Spider Man 2 is a rare superhero treat: it has fast paced action but it also has emotional aspects and characters complicated enough to latch onto. Go Spidey!

Men in Black 3 (Flick’s Review)

Posted on | May 30, 2012 | 2 Comments

3 1/2 stars

After breaking out of a prison on the moon, Boris the Animal (an evil alien) seeks revenge on Agent K. Boris wants to travel back in time to the moment when K shot his arm off. While at that moment, Boris will kill K. Fortunately, Agent J travels back in time to to try and save K before it’s too late.

I haven’t seen Men in Black 2. Does that mean I will enjoy Men in Black 3 less? Or more? Or neither? If you’ve seen the second installment and the third tell me in the comments below. However, have no fear! I will see part two soon. (And I’ve written you a review of part 3, and you might not have even seen it yet! So, ha.)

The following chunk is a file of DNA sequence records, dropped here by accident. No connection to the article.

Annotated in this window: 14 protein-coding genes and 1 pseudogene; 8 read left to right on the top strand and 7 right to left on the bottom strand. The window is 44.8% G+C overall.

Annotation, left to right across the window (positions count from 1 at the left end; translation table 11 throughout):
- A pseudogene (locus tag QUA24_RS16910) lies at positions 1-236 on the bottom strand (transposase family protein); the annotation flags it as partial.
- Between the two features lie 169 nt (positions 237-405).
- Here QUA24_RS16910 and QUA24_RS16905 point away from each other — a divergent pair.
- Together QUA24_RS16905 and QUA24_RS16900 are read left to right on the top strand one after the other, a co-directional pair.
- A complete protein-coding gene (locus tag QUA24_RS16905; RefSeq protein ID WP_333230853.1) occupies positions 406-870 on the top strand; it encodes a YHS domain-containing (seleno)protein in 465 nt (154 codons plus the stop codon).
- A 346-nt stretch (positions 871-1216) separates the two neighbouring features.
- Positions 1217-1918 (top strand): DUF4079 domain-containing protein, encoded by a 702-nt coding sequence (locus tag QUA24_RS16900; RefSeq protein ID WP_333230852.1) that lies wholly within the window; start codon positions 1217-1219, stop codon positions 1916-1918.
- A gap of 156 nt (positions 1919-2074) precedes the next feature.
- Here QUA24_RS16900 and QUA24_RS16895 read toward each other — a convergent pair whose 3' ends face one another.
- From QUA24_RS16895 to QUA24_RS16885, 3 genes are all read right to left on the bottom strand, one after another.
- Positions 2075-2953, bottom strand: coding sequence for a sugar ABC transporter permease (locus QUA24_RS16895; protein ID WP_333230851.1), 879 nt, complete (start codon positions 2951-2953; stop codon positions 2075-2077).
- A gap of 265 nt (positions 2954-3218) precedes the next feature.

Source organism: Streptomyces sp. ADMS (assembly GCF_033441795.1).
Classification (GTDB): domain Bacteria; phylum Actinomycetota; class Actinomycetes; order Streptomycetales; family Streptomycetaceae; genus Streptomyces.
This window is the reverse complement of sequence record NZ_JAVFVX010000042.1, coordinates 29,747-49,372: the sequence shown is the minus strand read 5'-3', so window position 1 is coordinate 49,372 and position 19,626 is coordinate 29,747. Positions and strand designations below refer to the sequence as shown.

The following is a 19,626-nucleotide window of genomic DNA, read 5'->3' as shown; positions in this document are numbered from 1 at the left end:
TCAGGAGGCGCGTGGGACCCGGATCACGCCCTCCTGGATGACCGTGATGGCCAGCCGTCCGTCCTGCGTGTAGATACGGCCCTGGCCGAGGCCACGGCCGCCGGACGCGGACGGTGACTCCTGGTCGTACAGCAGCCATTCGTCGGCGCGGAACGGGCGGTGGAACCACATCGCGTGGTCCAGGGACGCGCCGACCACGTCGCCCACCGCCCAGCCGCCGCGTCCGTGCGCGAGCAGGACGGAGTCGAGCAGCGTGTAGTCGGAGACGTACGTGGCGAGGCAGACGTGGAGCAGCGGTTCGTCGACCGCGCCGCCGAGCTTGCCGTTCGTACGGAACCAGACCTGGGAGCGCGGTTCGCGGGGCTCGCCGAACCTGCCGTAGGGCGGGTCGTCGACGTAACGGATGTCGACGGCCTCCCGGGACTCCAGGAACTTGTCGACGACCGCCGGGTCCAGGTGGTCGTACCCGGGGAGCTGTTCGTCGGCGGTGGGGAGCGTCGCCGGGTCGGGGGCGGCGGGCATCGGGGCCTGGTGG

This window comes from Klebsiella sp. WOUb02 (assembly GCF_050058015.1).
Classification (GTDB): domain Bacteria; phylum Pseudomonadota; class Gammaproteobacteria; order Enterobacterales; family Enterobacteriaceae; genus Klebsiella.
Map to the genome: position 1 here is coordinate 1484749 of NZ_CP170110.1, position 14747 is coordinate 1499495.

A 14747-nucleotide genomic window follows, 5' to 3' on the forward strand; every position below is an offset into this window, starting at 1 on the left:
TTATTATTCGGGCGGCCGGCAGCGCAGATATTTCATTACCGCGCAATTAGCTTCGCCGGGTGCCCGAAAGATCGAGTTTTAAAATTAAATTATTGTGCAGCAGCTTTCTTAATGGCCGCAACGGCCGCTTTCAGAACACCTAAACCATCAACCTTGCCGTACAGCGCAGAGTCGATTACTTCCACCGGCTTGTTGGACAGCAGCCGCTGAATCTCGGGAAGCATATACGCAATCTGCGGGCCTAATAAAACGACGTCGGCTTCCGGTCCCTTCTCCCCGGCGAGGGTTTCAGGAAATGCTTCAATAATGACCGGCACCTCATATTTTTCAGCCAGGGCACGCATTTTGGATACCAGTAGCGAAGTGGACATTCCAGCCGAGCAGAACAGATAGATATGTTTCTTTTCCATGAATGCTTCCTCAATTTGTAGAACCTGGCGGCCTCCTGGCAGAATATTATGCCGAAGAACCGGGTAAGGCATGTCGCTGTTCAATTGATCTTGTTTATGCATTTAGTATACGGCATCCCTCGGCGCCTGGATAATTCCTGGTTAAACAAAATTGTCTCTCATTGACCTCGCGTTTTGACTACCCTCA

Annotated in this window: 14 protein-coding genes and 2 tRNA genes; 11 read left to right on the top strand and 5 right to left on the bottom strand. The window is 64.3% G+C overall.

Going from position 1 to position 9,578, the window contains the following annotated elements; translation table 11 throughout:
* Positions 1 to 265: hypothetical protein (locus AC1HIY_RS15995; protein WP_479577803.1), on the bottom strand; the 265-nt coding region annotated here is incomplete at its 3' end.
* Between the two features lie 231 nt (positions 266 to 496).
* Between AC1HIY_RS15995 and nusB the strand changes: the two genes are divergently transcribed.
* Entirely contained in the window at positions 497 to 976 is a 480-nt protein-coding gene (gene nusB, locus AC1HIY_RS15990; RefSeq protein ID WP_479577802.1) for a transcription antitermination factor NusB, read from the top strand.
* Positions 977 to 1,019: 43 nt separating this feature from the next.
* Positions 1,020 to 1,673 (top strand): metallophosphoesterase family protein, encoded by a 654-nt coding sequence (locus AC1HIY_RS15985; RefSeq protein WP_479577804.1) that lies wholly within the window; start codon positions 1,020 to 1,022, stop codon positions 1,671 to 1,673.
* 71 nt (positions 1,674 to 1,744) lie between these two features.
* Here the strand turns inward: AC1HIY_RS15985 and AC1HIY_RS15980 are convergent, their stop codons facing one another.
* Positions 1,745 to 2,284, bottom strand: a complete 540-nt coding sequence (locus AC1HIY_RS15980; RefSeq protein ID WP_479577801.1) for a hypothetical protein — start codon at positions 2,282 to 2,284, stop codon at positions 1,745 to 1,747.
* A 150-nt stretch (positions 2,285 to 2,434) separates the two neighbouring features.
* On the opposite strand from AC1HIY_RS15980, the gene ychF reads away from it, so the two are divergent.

In the meantime, no money would be wasted if you went to see Men in Black 3. The plot is complex and most young kids going to see this film will get lost in the second half of the movie (I was confused too).  There’s also only two agents vs. alien battles (a fight in a Chinese restaurant and a climax that is a little odd). The Chinese restaurant fight looks more like a video game than MIB, but fortunately, it’s only about two minutes. In the meantime, no money would be wasted if you went to see Men in Black 3. It’s a nice effort but this installment isn’t better than the the first. Why? Because this one is at times overly goofy and confusing. That leads me to my next point.Men in Black 3 is complex. A new concept is inducted into the MIB world: time travel. I’m slightly familiar with the concept: I watched the first Back to the Future, and just recently I read the book When You Reach Me (an interesting novel that is perplexing, smart, and has one too many subplots that don’t pan out.) The latter has some really interesting time travel ideas, while Back to the Future is more goofball. Anyway, that’s a whole other conversation.